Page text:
Inside YANKEE: July/August 2009
Although it’s been more than 25 years since I wrote about Connie Small and her life as the wife of a Maine lighthouse keeper, I’ve never forgotten the pride in her voice as she told of how she and her husband, Elson, for years kept those beacons shining for unseen ships.
Her husband had died some years before I met her, and Connie was then living in a small apartment near the Maine coast, the space crammed with lighthouse mementoes. She didn’t romanticize those years one bit — they were at times achingly lonely — but lighthouses represented to her the best of human nature, a kind of heroic commitment to look out for strangers on turbulent seas.
For many of us, lighthouses have become the stuff of calendars and postcards: plain and functional structures perched stunningly on mostly slender spits of land, seagulls circling and waves pounding below. Travelers have photographed lighthouses thousands of times, yet we never grow weary of taking yet another shot.
We hope our pages devoted to lighthouses in this July/August 2009 issue will lead you to your own memories, but also show you why they’re so ingrained in New England’s landscape: not as photo props, but as the most essential welcoming light of all, leading sailors away from danger to safe waters on their way home.
Around New England in countless small towns, summer means a return home also for so many natives who have left. The tradition of Old Home Days began in the Granite State more than a century ago, and as Jim Collins tells us upon his own return to Walpole, New Hampshire , the ritual now serves a new purpose, one that its founders could have scarcely imagined.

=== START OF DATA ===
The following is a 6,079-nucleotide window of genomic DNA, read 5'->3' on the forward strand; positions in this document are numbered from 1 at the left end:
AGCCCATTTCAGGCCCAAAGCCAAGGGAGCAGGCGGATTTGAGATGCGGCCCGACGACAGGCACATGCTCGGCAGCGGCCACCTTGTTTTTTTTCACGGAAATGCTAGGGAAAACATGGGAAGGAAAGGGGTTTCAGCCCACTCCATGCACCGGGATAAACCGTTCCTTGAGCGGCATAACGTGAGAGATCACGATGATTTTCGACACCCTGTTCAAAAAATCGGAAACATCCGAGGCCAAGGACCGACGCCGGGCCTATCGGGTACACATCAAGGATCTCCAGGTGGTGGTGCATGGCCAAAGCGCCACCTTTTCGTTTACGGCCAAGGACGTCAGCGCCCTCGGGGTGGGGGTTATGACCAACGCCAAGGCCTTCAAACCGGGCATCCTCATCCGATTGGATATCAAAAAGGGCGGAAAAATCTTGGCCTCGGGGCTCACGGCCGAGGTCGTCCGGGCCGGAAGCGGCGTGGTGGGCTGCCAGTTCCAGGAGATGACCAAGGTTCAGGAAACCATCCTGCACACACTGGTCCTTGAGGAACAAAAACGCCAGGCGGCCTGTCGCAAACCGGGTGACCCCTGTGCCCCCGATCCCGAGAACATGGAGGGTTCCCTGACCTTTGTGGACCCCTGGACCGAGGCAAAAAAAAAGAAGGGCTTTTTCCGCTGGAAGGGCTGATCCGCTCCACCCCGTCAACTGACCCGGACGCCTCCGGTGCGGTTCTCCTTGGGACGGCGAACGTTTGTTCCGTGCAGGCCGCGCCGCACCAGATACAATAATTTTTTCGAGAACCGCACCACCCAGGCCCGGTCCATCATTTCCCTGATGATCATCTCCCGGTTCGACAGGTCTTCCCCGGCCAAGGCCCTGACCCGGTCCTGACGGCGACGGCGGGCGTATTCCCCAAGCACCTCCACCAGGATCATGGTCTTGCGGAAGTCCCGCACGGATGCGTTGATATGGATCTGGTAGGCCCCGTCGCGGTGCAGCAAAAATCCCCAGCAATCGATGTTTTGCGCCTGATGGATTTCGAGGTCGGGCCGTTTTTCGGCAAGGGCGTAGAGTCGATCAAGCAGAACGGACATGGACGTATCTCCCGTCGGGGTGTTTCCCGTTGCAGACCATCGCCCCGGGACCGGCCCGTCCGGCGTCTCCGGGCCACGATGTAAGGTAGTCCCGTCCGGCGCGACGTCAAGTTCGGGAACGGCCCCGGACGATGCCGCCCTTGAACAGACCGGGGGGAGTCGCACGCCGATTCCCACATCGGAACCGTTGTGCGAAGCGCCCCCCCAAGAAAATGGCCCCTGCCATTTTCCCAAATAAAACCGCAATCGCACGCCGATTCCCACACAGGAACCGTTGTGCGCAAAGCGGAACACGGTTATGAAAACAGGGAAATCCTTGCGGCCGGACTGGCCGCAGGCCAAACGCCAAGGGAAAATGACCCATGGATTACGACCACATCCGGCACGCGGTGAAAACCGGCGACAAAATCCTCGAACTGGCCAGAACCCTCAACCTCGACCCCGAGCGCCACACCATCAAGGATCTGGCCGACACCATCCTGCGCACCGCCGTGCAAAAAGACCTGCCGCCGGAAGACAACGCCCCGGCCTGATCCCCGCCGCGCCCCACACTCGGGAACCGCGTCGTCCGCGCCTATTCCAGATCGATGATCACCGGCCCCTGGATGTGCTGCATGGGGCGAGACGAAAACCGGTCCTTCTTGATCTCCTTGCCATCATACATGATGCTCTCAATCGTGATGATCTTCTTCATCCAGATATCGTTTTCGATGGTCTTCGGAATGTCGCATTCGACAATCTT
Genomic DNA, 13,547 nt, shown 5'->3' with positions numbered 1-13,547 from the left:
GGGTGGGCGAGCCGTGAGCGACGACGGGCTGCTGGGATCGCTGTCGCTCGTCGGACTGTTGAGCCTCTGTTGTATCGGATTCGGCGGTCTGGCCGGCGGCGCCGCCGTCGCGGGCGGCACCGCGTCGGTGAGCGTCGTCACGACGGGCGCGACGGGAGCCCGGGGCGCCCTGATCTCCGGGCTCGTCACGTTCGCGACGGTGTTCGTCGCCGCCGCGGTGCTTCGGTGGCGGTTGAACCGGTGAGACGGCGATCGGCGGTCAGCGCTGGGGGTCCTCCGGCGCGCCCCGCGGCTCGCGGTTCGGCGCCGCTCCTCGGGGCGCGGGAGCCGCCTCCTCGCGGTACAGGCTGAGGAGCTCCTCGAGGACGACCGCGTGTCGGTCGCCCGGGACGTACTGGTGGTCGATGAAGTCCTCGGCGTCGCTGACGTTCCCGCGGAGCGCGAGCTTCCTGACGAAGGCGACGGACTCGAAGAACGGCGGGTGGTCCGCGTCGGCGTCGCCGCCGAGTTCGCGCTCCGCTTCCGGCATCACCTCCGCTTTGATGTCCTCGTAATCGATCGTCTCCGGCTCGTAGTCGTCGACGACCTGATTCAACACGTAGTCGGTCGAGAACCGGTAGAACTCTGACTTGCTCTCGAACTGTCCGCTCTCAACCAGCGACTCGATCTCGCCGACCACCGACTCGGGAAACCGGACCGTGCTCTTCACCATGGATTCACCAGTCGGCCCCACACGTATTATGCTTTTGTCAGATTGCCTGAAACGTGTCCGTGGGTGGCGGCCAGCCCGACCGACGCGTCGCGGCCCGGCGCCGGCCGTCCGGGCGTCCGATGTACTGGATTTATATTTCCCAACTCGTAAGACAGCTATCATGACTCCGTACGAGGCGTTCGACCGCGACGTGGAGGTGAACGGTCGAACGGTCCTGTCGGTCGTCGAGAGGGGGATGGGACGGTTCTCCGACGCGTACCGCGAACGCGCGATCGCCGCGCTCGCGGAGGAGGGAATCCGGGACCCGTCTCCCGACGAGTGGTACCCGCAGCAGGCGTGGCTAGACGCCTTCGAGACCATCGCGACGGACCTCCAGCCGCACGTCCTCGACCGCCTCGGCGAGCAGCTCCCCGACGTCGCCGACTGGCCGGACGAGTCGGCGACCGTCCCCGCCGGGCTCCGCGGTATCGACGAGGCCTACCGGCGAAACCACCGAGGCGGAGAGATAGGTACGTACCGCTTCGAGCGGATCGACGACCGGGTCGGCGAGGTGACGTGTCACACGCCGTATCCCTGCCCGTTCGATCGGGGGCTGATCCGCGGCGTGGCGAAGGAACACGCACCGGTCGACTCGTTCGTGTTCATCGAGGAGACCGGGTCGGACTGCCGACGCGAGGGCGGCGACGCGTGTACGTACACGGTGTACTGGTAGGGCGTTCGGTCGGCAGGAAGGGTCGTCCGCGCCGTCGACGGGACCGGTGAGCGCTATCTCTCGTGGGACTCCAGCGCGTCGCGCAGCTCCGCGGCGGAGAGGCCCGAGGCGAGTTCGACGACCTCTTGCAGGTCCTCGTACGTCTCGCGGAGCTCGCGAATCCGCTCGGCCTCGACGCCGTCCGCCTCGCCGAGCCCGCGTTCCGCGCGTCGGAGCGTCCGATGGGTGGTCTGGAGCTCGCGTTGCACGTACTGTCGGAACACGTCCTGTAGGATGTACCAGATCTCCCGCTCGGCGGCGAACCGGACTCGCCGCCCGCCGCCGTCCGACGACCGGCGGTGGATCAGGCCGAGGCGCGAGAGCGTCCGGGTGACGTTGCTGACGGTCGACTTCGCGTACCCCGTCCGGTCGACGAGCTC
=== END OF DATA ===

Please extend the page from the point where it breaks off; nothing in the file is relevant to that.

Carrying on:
Home is also where an increasing number of us now spend vacations — and there may be no better place to stay put than in an Adirondack chair. Following Wayne Curtis’s journey into the heart of Adirondack land is a vacation in itself. You’ll lose yourself in its good-natured humor, while learning how the product of one New Englander’s fertile and practical mind became associated with a region on the other side of Lake Champlain.
Summer…with a good chair, something cold on the armrest, and good reading. Stay awhile. And at twilight look toward the house, and let the lights welcome you home.
The July/August 2009 will be on newsstands Tuesday, June 30. Where to Buy Yankee
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